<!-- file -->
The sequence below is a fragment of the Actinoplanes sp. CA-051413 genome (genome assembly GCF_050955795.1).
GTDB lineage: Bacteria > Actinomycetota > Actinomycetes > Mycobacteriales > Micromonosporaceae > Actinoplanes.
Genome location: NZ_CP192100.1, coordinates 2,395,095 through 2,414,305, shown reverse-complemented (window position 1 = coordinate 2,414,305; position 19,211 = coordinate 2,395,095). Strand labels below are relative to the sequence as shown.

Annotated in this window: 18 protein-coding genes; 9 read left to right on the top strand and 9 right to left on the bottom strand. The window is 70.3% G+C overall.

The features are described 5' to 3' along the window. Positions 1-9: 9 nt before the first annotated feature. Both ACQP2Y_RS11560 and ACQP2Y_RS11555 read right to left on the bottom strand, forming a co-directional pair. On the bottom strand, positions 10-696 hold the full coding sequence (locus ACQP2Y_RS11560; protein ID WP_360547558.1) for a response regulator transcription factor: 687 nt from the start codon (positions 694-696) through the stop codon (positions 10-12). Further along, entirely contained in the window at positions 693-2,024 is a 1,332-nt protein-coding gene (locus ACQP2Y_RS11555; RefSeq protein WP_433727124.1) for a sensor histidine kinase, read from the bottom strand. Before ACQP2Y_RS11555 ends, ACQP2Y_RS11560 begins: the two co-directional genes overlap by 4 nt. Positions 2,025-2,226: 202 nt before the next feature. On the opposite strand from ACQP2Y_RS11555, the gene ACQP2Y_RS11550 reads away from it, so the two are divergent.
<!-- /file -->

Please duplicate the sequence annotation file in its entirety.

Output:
The sequence below is a fragment of the Actinoplanes sp. CA-051413 genome (genome assembly GCF_050955795.1).
GTDB lineage: Bacteria > Actinomycetota > Actinomycetes > Mycobacteriales > Micromonosporaceae > Actinoplanes.
Genome location: NZ_CP192100.1, coordinates 2,395,095 through 2,414,305, shown reverse-complemented (window position 1 = coordinate 2,414,305; position 19,211 = coordinate 2,395,095). Strand labels below are relative to the sequence as shown.

Annotated in this window: 18 protein-coding genes; 9 read left to right on the top strand and 9 right to left on the bottom strand. The window is 70.3% G+C overall.

The features are described 5' to 3' along the window. Positions 1-9: 9 nt before the first annotated feature. Both ACQP2Y_RS11560 and ACQP2Y_RS11555 read right to left on the bottom strand, forming a co-directional pair. On the bottom strand, positions 10-696 hold the full coding sequence (locus ACQP2Y_RS11560; protein ID WP_360547558.1) for a response regulator transcription factor: 687 nt from the start codon (positions 694-696) through the stop codon (positions 10-12). Further along, entirely contained in the window at positions 693-2,024 is a 1,332-nt protein-coding gene (locus ACQP2Y_RS11555; RefSeq protein WP_433727124.1) for a sensor histidine kinase, read from the bottom strand. Before ACQP2Y_RS11555 ends, ACQP2Y_RS11560 begins: the two co-directional genes overlap by 4 nt. Positions 2,025-2,226: 202 nt before the next feature. On the opposite strand from ACQP2Y_RS11555, the gene ACQP2Y_RS11550 reads away from it, so the two are divergent.